Sauer said they chose Burnett County after surveying communities with large disparities in grain prices that may benefit from an operation that could utilize crops for feed.
Prices for corn at the Burnett Dairy Cooperative are less than $3 per bushel.
Erik Melin grows corn and soybeans and raises beef cattle on his 250-acre farm in the county. He’s also taking over his father’s roughly 2,000 acres of land also in the county. The Cumberland farm is buying about 35 acres from the Melin family to house three barns for its operations. Melin said he plans to spread manure from the hog farm on roughly 1,000 acres of the family’s land surrounding Melin's farm in Trade Lake.
"Once we’re able to start buying manure from it, it will make our farm more sustainable and more profitable because farming isn’t very profitable right now," said Melin. "We’re excited for it."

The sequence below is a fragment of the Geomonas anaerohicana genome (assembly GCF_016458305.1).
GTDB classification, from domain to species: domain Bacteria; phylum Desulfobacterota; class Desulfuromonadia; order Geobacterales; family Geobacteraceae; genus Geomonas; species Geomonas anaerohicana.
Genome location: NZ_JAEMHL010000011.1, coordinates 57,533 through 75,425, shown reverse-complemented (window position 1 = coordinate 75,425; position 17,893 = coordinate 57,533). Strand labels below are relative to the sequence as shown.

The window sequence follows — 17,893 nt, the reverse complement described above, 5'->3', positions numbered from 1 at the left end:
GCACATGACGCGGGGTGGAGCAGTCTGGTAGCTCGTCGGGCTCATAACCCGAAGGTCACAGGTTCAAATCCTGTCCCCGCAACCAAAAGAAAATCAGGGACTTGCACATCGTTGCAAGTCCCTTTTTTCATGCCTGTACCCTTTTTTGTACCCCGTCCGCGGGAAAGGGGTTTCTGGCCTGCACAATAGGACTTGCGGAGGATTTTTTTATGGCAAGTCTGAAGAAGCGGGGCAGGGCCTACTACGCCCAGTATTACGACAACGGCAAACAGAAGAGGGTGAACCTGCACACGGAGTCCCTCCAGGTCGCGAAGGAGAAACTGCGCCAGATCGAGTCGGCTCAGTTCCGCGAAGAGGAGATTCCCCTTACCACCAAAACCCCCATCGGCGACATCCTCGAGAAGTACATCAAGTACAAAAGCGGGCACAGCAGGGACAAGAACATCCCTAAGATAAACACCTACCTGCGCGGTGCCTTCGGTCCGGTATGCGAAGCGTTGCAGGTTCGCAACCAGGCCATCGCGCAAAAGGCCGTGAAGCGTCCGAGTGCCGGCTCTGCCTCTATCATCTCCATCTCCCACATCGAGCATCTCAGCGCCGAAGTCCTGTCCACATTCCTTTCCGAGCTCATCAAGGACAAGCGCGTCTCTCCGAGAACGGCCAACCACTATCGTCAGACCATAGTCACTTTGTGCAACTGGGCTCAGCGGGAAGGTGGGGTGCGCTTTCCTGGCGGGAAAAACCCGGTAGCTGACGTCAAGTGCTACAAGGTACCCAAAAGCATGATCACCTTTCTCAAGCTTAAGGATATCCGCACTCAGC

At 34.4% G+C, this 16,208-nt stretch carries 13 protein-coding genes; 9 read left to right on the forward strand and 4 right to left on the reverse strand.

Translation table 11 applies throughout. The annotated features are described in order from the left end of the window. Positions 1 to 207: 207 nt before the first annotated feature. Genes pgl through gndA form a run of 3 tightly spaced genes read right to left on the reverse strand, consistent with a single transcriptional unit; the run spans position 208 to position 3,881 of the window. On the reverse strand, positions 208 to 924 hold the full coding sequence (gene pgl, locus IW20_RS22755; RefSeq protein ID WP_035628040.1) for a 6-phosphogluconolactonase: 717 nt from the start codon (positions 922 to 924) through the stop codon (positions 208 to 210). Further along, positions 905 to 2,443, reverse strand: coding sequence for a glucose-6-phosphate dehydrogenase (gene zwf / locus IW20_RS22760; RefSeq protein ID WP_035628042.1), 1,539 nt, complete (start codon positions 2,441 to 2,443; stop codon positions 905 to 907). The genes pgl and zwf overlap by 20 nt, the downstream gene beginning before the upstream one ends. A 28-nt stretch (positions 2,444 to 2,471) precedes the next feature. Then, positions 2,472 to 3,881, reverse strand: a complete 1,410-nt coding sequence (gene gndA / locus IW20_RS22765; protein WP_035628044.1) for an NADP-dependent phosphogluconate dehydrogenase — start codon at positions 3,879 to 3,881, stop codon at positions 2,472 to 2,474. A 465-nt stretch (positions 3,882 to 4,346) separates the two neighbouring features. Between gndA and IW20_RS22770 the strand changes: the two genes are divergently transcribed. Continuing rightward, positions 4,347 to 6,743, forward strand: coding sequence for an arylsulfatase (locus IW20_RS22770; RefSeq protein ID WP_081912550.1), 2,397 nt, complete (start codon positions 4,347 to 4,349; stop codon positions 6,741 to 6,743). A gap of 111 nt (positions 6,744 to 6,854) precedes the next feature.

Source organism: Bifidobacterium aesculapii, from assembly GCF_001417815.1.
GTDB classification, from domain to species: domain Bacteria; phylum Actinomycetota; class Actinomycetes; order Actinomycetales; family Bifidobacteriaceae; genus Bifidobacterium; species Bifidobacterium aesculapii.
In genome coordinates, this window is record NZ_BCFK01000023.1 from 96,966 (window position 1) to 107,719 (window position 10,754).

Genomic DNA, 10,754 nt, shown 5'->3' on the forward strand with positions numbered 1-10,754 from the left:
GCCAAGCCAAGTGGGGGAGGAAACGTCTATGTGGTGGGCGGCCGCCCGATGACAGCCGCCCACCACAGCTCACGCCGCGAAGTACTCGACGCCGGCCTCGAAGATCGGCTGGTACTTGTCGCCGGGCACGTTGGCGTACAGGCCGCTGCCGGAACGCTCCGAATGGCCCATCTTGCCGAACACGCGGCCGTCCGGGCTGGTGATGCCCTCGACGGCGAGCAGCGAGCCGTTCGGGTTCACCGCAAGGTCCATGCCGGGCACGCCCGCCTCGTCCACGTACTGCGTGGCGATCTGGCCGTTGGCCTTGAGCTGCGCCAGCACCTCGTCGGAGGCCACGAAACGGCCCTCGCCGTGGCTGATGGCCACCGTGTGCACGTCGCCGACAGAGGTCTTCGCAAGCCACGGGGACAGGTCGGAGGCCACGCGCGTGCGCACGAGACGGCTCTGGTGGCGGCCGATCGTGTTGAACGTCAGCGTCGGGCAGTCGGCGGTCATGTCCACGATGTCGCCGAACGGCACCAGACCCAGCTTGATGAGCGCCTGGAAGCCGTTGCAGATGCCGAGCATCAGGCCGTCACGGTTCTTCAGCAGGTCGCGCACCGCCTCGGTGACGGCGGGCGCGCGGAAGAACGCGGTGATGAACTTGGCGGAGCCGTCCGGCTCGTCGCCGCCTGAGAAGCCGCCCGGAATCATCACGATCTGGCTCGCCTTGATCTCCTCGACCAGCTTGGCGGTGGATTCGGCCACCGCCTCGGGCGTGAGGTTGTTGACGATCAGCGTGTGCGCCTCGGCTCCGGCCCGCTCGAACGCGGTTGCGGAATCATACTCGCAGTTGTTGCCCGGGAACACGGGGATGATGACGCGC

Melin said the hog manure will be better for the soil than commercial fertilizer, adding the potential for runoff will be reduced because of the hog farm’s plans to inject it in the ground. Burnett County conservationist Dave Ferris noted most of the county has fairly sandy soil.
"But, where they’re proposing their operation is a heavier silt loam soil," said Ferris. "So, it’s a little bit tighter than most of the sand."
The farm would produce at least 6.8 million gallons of maure per year, according to documents filed with the state.
Sauer said their plans include housing manure storage pits below farrowing, gestation and gilt barns that would provide anywhere from 14 to 18 months of storage. In addition, he said they plan to use odor control technology to limit the smell of the operation.